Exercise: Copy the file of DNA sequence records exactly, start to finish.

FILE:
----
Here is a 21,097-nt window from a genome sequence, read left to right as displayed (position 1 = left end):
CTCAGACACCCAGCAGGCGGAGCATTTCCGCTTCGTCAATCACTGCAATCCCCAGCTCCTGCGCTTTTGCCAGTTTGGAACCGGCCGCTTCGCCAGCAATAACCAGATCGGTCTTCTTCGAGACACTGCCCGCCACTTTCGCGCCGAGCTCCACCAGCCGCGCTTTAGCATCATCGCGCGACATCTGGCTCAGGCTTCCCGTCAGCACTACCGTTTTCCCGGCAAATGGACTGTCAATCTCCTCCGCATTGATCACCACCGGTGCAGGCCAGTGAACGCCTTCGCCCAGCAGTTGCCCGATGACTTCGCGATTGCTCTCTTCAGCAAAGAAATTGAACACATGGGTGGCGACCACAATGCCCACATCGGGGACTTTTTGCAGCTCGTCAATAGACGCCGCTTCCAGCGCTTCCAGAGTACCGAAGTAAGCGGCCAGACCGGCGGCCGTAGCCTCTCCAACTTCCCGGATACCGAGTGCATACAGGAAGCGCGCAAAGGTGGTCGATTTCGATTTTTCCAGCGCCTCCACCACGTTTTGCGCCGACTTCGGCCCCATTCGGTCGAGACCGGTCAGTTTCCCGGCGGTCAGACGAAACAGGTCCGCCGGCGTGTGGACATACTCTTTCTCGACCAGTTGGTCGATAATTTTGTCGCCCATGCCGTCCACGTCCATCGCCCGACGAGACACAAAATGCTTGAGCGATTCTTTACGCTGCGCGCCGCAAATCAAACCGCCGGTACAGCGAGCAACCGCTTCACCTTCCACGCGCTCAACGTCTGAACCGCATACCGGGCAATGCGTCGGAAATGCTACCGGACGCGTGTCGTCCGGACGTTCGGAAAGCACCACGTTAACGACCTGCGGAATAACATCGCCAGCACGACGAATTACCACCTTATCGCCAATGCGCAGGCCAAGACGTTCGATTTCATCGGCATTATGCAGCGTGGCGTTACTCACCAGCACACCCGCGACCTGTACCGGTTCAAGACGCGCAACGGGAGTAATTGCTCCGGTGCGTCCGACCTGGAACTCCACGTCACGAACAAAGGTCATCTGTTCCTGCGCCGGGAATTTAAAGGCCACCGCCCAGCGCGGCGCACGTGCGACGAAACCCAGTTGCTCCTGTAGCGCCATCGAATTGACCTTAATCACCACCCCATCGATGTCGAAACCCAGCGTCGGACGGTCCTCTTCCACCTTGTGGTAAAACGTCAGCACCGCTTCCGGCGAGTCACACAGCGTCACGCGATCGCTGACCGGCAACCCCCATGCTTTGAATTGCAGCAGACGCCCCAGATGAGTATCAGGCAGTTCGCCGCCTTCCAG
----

Here is a 21,097-nt window from a genome sequence, read left to right as displayed (position 1 = left end):
CTCAGACACCCAGCAGGCGGAGCATTTCCGCTTCGTCAATCACTGCAATCCCCAGCTCCTGCGCTTTTGCCAGTTTGGAACCGGCCGCTTCGCCAGCAATAACCAGATCGGTCTTCTTCGAGACACTGCCCGCCACTTTCGCGCCGAGCTCCACCAGCCGCGCTTTAGCATCATCGCGCGACATCTGGCTCAGGCTTCCCGTCAGCACTACCGTTTTCCCGGCAAATGGACTGTCAATCTCCTCCGCATTGATCACCACCGGTGCAGGCCAGTGAACGCCTTCGCCCAGCAGTTGCCCGATGACTTCGCGATTGCTCTCTTCAGCAAAGAAATTGAACACATGGGTGGCGACCACAATGCCCACATCGGGGACTTTTTGCAGCTCGTCAATAGACGCCGCTTCCAGCGCTTCCAGAGTACCGAAGTAAGCGGCCAGACCGGCGGCCGTAGCCTCTCCAACTTCCCGGATACCGAGTGCATACAGGAAGCGCGCAAAGGTGGTCGATTTCGATTTTTCCAGCGCCTCCACCACGTTTTGCGCCGACTTCGGCCCCATTCGGTCGAGACCGGTCAGTTTCCCGGCGGTCAGACGAAACAGGTCCGCCGGCGTGTGGACATACTCTTTCTCGACCAGTTGGTCGATAATTTTGTCGCCCATGCCGTCCACGTCCATCGCCCGACGAGACACAAAATGCTTGAGCGATTCTTTACGCTGCGCGCCGCAAATCAAACCGCCGGTACAGCGAGCAACCGCTTCACCTTCCACGCGCTCAACGTCTGAACCGCATACCGGGCAATGCGTCGGAAATGCTACCGGACGCGTGTCGTCCGGACGTTCGGAAAGCACCACGTTAACGACCTGCGGAATAACATCGCCAGCACGACGAATTACCACCTTATCGCCAATGCGCAGGCCAAGACGTTCGATTTCATCGGCATTATGCAGCGTGGCGTTACTCACCAGCACACCCGCGACCTGTACCGGTTCAAGACGCGCAACGGGAGTAATTGCTCCGGTGCGTCCGACCTGGAACTCCACGTCACGAACAAAGGTCATCTGTTCCTGCGCCGGGAATTTAAAGGCCACCGCCCAGCGCGGCGCACGTGCGACGAAACCCAGTTGCTCCTGTAGCGCCATCGAATTGACCTTAATCACCACCCCATCGATGTCGAAACCCAGCGTCGGACGGTCCTCTTCCACCTTGTGGTAAAACGTCAGCACCGCTTCCGGCGAGTCACACAGCGTCACGCGATCGCTGACCGGCAACCCCCATGCTTTGAATTGCAGCAGACGCCCCAGATGAGTATCAGGCAGTTCGCCGCCTTCCAG